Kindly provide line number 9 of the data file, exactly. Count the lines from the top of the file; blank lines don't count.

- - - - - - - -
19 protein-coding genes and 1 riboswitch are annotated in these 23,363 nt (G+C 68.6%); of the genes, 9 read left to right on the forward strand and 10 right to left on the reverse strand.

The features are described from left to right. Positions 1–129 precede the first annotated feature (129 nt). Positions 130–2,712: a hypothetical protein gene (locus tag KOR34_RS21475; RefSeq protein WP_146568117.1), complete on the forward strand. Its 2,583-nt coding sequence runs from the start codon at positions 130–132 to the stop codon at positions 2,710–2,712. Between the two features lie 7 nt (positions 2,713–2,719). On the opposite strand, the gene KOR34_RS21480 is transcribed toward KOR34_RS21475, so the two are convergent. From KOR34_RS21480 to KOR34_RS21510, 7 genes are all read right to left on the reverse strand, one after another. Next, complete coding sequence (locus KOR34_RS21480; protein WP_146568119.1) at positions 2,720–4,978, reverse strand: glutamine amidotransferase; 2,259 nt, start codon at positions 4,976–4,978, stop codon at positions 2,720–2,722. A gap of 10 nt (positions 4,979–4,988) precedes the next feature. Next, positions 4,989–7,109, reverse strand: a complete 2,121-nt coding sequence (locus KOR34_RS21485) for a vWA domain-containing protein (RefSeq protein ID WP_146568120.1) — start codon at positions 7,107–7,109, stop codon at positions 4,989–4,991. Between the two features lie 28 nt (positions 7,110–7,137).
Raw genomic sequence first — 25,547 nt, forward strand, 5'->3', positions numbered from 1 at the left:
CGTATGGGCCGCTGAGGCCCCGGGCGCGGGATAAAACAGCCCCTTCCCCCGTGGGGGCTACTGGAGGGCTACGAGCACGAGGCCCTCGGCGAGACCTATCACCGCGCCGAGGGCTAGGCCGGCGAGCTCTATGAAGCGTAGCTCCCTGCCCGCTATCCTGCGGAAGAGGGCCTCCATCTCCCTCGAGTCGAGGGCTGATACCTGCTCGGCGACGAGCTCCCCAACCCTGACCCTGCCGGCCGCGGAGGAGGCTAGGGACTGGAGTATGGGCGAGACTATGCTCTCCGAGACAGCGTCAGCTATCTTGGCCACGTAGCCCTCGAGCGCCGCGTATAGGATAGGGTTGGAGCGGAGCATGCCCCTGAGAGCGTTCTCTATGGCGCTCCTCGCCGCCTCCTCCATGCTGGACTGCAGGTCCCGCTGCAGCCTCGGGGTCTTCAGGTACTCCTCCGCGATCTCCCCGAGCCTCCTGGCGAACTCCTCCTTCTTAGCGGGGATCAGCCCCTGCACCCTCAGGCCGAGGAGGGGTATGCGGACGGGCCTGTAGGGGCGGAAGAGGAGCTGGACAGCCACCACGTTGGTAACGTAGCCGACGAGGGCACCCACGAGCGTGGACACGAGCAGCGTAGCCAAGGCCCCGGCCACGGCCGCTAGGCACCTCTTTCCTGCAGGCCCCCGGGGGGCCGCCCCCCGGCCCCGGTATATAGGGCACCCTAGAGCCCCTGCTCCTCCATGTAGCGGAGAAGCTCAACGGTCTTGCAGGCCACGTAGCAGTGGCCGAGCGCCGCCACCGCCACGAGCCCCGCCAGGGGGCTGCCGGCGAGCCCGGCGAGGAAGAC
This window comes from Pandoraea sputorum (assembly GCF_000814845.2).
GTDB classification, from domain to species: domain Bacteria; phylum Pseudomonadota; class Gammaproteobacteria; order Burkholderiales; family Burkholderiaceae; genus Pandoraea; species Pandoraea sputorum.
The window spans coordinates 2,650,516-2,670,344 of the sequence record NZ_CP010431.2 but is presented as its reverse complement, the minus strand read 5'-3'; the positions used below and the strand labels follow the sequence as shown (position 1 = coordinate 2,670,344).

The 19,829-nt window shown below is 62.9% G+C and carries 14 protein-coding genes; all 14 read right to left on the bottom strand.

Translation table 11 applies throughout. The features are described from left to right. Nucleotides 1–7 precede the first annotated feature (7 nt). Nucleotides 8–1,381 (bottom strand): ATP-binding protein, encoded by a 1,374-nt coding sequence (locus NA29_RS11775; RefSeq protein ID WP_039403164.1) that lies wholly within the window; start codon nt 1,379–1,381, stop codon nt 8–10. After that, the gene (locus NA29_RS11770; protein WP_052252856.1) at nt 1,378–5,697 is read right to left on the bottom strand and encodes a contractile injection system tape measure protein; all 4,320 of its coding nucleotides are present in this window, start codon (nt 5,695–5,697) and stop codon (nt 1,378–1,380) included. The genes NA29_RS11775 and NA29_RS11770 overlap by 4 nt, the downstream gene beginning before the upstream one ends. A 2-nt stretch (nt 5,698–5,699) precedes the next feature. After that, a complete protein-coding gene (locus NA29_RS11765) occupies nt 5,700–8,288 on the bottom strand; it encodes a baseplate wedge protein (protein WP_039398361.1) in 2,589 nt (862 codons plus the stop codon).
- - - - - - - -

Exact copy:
Translation table 11 applies throughout. The features are described from left to right. Nucleotides 1–7 precede the first annotated feature (7 nt). Nucleotides 8–1,381 (bottom strand): ATP-binding protein, encoded by a 1,374-nt coding sequence (locus NA29_RS11775; RefSeq protein ID WP_039403164.1) that lies wholly within the window; start codon nt 1,379–1,381, stop codon nt 8–10. After that, the gene (locus NA29_RS11770; protein WP_052252856.1) at nt 1,378–5,697 is read right to left on the bottom strand and encodes a contractile injection system tape measure protein; all 4,320 of its coding nucleotides are present in this window, start codon (nt 5,695–5,697) and stop codon (nt 1,378–1,380) included. The genes NA29_RS11775 and NA29_RS11770 overlap by 4 nt, the downstream gene beginning before the upstream one ends. A 2-nt stretch (nt 5,698–5,699) precedes the next feature. After that, a complete protein-coding gene (locus NA29_RS11765) occupies nt 5,700–8,288 on the bottom strand; it encodes a baseplate wedge protein (protein WP_039398361.1) in 2,589 nt (862 codons plus the stop codon).